A construction contractor under contract to a school district sued the project owner’s construction management firm, Jacobs Project Management Company/CSRS Consortium (“Jacobs”) alleging breach of duty to conduct constructability reviews and oversee and administer the project according to the standard of care of other professionals. The CM’s allegedly wrongful acts were summarized as including: 1) unreasonable refusal to approve payment applications and schedules; (2) delayed responses to requests for information (RFIs); (3) refusal to provide responses to reasonable questions; (4) refusal to recommend substantial completion; (5) failure to manage the oversight of the project; (6) and overall interference with the progress and completion of the project.
Held: CM owes an independent duty to the contractor to perform its services in a non-negligent manner because the contractor was a foreseeable third party that would be affected by the CM’s services. Previous court decisions in this state eliminated the use of the economic loss doctrine as a defense by architects and engineers against contractor suits. Now this decision further reduces the use of the economic loss doctrine by holding that firms such as construction managers providing professional services have no protection by the economic loss doctrine either. Latham Company, Inc. v. State Dept. of Education, 2017 WL 6032333 (Louisiana 2017).
The CM argued that because its contract was with the project owner, and not with the contractor, it owed no duty to that contractor. A series of court decisions in Louisiana that are cited in this decision explain that architects and engineers who provide designs for a project have no independent duty to the project’s contractor, and that the economic loss doctrine protects them from suit by contractors. The question in this case was whether the economic loss doctrine would also apply to a CM who had no design functions and was not acting as an architect or engineer on the project.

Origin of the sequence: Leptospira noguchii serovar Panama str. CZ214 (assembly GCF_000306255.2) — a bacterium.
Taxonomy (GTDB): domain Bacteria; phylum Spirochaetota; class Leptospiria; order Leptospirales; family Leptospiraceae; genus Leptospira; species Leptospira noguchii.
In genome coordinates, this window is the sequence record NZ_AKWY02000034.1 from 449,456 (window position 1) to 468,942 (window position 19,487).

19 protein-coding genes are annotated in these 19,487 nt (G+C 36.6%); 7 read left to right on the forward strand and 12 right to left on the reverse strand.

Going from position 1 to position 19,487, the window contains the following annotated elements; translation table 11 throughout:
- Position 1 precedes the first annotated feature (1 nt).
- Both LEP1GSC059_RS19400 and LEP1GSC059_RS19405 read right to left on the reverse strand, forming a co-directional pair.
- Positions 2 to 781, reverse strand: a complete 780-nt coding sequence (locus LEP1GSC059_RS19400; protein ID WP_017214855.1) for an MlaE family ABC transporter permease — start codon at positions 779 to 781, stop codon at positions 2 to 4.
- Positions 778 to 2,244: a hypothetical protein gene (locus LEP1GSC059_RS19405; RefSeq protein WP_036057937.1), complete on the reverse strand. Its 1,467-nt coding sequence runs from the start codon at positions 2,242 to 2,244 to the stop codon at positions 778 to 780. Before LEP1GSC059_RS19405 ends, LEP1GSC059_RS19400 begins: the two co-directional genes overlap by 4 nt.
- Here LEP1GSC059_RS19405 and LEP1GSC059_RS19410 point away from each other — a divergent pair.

The CM argued that it merely provided recommendations to the Owner based on its knowledge of how construction projects are supposed to proceed. The court found that if the CM failed to render its “management services” during the design phase of the project or negligently provided those services it was reasonably foreseeable that faulty design documents could result and this could cause economic harm to the contractor. The court also found that the CM was responsible for coordinating the management of invoices, contracts, change orders, RFIs, payment requests, and certificate of substantial completion—and that by delaying or negligently processing any of these, it would be foreseeable that the project would be delayed and this would adversely affect the work and profits of the contractor.
For these reasons, the appellate court held the CM was not entitled to summary judgment against the contractor claim, but that the matter will go to trial for a decision on the facts
About the author: Article written by J. Kent Holland, Jr., a construction lawyer located in Tysons Corner, Virginia, with a national practice (formerly with Wickwire Gavin, P.C. and now with Construction Risk Counsel, PLLC) representing design professionals, contractors and project owners. He is founder and president of a consulting firm, ConstructionRisk, LLC, providing consulting services to owners, design professionals, contractors and attorneys on construction projects. He is publisher of ConstructionRisk.com Report and may be reached at Kent@ConstructionRisk.com or by calling 703-623-1932. This article is published in ConstructionRisk.com Report, Vol. 20, No. 4 (Apr 2018).
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